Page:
If we look only to elections, we will miss an important trend in West Virginia and greater Appalachia: the existence of fierce and dedicated progressive movements. Although small in number, these groups bring important social justice issues to the forefront of communities across the state.

Since 2016, there has a been a boost in Appalachian social movements’ demonstrations. Recent events have prompted some activists to run for office, but many more are becoming active in local groups. For example, West Virginia is home to strong environmental and labor movements, but it has ripples of LGBTQ and racial justice groups, too.

Indivisible is a national group led by progressive activists whose main goal is to protest and make government action doable for everyone. In fact, many link this group as a major resistance network to Trump’s administration. In Parkersburg, Wood County Indivisible was jump-started as a resistance to some of President Donald Trump’s extreme policies. This group and its other WV county counterparts have pushed government officials to explain and defend policies in a more confrontational way. They advocated for town halls where representatives took questions and explained stances.

More recently, the national group has decided to reorient itself as a progressive  group on the offensive. They introduced their offensive guide last month, which could serve as a blueprint for Appalachian organizers. Last week, I spoke with Jeanne Peters, Wood County Indivisible leader, and asked her what she thought about the new direction. “I am very excited that the national Indivisible team has crafted Indivisible 2.0 as a means of leveraging the power that we have now that the Congress is majority Democrat. I look forward to having Wood County Indivisible work closely with the new plan to build more power at the local, state and national level,” she said.

But sometimes, the most organized protests don’t come from progressive activists at all. Red bandanas, a relic of the WV Mine Wars, re-emerged this year during the  Teachers’ Strike in West Virginia. Teachers statewide protested their slashing of health care in a state where their salaries and benefits are ranked 45th nationwide. The 55 United Movement not only brought “liberals” to the streets, but an array of teachers of all backgrounds, politics, and ranking. In a Belt Mag excerpt from the 55 Strong: Inside the West Virginia’s Teacher’s Strike, WV teacher Emily Corner noted,  “The solidarity that made this strike possible was not built along party lines; we were united around a set of shared grievances and people came together with little concern for party affiliation.” Her analysis emphasizes the loss of faith of average West Virginians in either party.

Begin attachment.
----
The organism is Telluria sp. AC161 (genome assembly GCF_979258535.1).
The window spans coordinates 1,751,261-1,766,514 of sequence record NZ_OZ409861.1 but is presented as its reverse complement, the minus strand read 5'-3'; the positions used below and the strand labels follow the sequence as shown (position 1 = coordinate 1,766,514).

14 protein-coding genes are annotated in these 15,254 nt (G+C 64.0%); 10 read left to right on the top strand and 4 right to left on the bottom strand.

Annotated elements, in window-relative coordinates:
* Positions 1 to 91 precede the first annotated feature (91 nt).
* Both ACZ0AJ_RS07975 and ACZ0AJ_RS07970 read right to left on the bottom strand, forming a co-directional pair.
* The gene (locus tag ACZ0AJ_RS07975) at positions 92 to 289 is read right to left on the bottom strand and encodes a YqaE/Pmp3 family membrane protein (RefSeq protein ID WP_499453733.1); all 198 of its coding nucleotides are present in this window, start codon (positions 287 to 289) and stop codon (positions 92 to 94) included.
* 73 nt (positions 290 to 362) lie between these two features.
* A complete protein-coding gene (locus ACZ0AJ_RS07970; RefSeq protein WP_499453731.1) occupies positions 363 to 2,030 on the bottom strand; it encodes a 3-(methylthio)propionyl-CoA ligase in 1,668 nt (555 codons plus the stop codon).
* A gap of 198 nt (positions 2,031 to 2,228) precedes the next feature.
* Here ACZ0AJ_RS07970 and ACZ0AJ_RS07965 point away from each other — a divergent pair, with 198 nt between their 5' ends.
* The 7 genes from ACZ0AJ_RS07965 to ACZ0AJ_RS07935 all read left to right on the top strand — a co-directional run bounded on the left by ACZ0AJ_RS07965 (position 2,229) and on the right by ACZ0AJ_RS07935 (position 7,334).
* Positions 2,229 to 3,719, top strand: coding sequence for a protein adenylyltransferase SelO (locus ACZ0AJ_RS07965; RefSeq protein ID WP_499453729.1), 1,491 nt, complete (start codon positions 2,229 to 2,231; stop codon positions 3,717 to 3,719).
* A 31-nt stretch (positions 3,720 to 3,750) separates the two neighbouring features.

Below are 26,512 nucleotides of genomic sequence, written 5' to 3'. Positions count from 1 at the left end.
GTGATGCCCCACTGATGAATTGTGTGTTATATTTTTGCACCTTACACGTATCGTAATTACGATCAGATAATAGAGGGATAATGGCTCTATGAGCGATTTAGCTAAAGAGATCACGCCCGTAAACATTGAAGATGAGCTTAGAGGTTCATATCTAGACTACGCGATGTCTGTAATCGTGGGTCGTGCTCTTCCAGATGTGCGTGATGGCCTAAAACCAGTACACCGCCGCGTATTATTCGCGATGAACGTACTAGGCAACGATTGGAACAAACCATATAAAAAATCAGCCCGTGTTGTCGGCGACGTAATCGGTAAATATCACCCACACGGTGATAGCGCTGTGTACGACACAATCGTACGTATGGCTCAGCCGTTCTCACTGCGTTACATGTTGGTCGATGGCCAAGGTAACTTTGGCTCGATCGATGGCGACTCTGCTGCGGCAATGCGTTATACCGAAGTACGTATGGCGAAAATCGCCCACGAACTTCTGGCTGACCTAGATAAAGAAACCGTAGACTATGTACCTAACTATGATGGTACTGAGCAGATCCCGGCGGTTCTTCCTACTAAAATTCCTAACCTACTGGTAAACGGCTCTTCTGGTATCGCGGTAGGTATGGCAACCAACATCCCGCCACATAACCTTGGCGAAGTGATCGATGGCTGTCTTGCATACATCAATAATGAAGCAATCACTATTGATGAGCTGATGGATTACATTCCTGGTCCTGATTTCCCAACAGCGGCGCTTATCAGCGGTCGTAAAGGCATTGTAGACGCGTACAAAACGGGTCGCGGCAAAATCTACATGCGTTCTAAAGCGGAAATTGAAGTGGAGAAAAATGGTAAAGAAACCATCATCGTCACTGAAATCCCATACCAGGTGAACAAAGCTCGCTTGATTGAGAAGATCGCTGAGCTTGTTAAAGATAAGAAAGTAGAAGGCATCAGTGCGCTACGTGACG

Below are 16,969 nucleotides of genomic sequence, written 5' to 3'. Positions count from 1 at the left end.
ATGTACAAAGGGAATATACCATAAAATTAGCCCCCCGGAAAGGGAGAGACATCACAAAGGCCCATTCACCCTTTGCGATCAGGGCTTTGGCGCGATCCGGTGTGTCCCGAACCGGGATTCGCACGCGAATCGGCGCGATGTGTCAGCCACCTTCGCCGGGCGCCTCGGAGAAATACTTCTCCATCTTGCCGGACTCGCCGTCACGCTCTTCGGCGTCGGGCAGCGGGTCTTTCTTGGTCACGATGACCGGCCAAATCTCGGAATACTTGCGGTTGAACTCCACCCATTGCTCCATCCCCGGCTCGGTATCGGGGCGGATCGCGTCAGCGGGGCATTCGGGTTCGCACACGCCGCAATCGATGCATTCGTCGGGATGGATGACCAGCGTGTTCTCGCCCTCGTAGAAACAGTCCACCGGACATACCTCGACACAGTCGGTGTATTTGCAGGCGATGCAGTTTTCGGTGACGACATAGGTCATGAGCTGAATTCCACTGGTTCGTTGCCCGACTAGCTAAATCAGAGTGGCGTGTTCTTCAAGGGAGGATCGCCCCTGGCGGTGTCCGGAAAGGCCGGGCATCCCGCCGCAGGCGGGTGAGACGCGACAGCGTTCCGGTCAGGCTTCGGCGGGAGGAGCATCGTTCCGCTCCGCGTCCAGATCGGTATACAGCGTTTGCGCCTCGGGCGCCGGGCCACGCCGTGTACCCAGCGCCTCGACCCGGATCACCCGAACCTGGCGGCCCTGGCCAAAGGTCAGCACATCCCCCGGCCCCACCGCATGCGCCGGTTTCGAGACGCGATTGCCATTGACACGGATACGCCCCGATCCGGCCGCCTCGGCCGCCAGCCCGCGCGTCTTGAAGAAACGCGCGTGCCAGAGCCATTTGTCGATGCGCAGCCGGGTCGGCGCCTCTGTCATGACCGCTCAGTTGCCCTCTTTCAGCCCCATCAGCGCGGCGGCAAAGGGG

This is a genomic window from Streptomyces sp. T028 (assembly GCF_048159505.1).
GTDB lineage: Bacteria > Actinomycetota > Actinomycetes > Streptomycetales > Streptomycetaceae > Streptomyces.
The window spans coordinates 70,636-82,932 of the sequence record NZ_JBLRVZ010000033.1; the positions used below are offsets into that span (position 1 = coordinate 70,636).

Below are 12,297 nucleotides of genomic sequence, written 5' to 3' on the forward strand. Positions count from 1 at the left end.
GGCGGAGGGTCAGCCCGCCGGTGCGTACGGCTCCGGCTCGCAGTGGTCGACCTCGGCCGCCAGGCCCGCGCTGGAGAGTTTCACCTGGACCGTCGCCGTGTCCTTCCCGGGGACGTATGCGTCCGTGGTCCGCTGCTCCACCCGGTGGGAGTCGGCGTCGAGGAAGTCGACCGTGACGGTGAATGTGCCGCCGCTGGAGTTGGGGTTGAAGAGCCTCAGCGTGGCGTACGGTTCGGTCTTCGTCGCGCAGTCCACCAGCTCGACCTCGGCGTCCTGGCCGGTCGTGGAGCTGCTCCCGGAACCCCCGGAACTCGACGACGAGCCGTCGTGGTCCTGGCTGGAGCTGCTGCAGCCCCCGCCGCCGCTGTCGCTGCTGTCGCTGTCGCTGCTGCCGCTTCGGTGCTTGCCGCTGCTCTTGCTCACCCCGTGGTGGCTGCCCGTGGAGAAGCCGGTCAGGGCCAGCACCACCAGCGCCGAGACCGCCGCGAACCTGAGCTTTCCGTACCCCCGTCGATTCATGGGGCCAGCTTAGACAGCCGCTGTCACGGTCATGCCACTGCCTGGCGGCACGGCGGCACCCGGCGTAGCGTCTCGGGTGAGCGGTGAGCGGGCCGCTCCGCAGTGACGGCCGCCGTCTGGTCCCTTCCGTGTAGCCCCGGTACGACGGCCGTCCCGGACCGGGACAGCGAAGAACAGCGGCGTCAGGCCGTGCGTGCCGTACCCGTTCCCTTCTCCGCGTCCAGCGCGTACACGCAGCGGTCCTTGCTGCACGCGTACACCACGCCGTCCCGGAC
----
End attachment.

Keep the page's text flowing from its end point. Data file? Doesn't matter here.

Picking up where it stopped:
Even after the strikes ended, West Virginia teachers had the slogan “We will remember in November” in regard to voting for state representatives. One example happened early on in the Republican primary: a more moderate Republican Bill Hamilton beat out the incumbent Robert Karnes, who was adamantly against the Teacher Strike and pay raises. This issue of supporting teachers and education is sure to be on the minds of West Virginians in future elections as well.


Progressive Change in Appalachia

Environmental activists at Kayford Mountain. Via Flickr.

Appalachia is not a stagnant political region. It has a history of flux and clashes as locals fight for progressive values and basic human rights. From the Mine Wars to the New Deal, organizing has adapted to the changing issues in the region. Understanding the politics and people of Appalachia requires looking beyond their elected officials and to the grassroots movements that hold communities together.

Are you a progressive in Appalachia? Are you involved in a community group to bring change to your area? I want to talk to you! If you want to be part of the discussion, please email me at alena@expatalachians.com


Alena Klimas is a writer and cofounder of expatalachians. Klimas is passionate about community and economic development in West Virginia. In Parkersburg, WV, where she grew up, she’s been a part of grassroots movements for LGBTQ inclusivity and reform. To learn more about the expatalachians team click here.